Popular media has done a splendid job in making sure our depiction of history is as inaccurate as possible. Just look at the classic examples of horned Vikings and Napoleon’s short stature. Roman history is no exception. We picked 7 of these myths about the Romans, which we deemed to be……
Myth #1: Galley slaves
The poor lots chained to their seats, condemned to slave away in the roman war galleys until their death.
Reality was nothing like this misconception popularized in Ben-hur. In Roman times, galley crews were comprised entirely of trained, paid fighting men, who when necessary were expected to grab a sword and join in the melee. The Romans, for obvious reasons, generally didn’t arm slaves. In only times of pressing manpower demands did Romans employ slaves, even then they were generally freed before being put to the oars.
Myth #2: Caesars’ last words
“Et Tu, Brute?” spoke Julius Caesar with his dying breath to his former friend who just had literally stabbed him in the back.
Caesar never said that phrase. In fact, we really aren’t sure what his true last words were. The closest source we have comes from Suetonius who himself was born a century after Julius Caesar. He, along with Plutarch, believed that in his dying moment Caesar said nothing. Others report his last word to be “Kai su, teknon?” meaning “You too, child?” The famous line, “Et tu, Brute?” was cooked up by William Shakespeare for his theatrical play of the event.
Myth #3: Thumbs Down
As the mighty Gladiator crippled his foe, he looked up towards the Emperor for his final decision. The Emperor listened to the jeers of the crowd and gave thumbs down, condemning the defeated to a premature death.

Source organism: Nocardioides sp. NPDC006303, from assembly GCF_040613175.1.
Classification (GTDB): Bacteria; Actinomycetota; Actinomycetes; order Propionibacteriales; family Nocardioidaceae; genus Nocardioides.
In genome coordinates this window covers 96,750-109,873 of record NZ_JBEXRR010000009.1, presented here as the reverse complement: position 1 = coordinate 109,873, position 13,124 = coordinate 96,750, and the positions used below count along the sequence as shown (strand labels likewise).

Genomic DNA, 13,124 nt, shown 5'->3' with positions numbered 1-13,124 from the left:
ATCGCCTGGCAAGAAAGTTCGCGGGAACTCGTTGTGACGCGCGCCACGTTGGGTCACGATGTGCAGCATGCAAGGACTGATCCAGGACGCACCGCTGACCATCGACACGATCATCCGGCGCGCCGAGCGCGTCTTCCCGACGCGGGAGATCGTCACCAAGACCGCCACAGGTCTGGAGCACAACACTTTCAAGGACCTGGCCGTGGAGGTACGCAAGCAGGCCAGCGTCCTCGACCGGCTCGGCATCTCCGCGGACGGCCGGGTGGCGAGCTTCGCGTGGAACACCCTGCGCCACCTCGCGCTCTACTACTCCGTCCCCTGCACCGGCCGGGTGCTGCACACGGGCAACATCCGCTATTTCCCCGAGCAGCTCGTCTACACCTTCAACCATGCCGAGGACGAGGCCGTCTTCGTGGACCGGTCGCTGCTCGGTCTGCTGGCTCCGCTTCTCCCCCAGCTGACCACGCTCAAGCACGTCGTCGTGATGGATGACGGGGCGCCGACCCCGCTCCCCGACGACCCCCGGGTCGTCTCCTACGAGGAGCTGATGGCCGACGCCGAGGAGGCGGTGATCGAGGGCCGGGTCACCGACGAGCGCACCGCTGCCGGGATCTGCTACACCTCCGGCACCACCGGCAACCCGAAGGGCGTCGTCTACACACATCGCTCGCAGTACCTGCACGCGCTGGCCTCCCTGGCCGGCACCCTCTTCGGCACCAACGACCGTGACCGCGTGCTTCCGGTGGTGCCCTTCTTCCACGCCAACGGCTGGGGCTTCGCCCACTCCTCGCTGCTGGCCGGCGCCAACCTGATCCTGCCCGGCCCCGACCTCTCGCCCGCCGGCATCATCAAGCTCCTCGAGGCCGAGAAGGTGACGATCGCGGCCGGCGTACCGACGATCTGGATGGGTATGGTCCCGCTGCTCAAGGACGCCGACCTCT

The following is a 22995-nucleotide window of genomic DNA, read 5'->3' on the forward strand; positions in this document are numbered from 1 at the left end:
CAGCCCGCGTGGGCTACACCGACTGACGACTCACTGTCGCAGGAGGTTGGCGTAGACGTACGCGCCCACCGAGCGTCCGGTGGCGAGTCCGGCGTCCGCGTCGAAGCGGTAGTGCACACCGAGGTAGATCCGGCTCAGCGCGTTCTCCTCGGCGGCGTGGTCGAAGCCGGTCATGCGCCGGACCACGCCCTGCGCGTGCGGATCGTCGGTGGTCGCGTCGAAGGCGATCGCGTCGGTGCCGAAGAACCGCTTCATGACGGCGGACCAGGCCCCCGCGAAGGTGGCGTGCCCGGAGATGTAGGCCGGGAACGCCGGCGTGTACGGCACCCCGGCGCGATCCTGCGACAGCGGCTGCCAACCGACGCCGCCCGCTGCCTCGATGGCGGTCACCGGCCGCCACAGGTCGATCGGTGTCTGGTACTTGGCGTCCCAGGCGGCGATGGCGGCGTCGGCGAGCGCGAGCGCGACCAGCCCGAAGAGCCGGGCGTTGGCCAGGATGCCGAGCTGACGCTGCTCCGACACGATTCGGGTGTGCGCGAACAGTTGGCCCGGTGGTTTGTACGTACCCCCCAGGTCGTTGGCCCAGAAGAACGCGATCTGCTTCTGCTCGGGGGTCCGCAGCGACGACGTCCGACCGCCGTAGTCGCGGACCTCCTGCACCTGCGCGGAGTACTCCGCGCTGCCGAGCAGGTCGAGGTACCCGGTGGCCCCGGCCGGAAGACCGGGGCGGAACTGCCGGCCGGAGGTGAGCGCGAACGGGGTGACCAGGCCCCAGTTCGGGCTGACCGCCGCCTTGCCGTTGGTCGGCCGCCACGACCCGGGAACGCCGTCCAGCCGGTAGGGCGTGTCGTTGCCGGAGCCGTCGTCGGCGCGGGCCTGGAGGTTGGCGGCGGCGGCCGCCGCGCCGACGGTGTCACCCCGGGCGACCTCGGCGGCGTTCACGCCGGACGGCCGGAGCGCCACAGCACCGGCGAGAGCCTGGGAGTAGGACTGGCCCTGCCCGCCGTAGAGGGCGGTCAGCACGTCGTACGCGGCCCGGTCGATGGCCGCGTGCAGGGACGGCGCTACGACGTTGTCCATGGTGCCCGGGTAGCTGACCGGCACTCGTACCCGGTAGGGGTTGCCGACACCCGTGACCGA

There was no such thing. Instead, the Emperor would give a close palm, giving the permission to kill, or an open one, ordering that the defeated be spared. Furthermore, no gladiator could kill his opponent without the Emperor’s permission as only he had the authority to end someone’s life.
Myth #4: Monochromatic statues
White marble sculptures gleaming in the sunlight in the glorious city of Rome.
They weren’t originally white. Historians have identified pigments of various colors on Roman sculptures, the remnant of paint bleached away by time. Romans statues weren’t bone white but rather vibrant and multicolored.
Myth #5: Evil Atia
Oh that evilly evil scheming Atia. How much I hate her even though my only knowledge of her comes from a show made by HBO.
She was not nearly as self-absorbed and manipulative as the show makes her to be. Tacitus, the Roman historian and Senator, had this to say about here:
In her presence, no base word could be uttered without grave offense, and no wrong deed done. Religiously and with the utmost delicacy, she regulated not only the serious tasks of her youthful charges, but also their recreations and their games.
In fact, in her time, she was widely admired for her exceptionally high religious and moral standards.
Myth #6: Toga-wearing citizens
At the center of the city was the Forum, where one may see many of Rome’s citizens gathered clad in Togas.
Roman togas were a very impractical wear for everyday activities. They were only reserved as an accessory for formal occasions such as religious events and funerals. For everyday wear, the Tunic was preferred by both genders alike similar to how T-shirts and jeans are today. Probably in a dozen centuries or so, we can expect future people to assume that the British all wore monocles, top hats and tailcoats.
Myth #7: Nero sang as Rome burned
As the great city of Rome burned, Nero the Psycho donned on his stage costume and sang the Sack of Ilium.
According to the contemporary historian of the time, Tacitus, Nero wasn’t even in Rome at the time of the fire; he was in Actium. Upon hearing of the calamity, Nero returned to Rome and organized a relief effort with his own funds and provided food and shelter to the survivors. After the fire, people were searching for a scapegoat to put the blame on. All sort of rumors against the Emperor quickly spread, including this particular legend.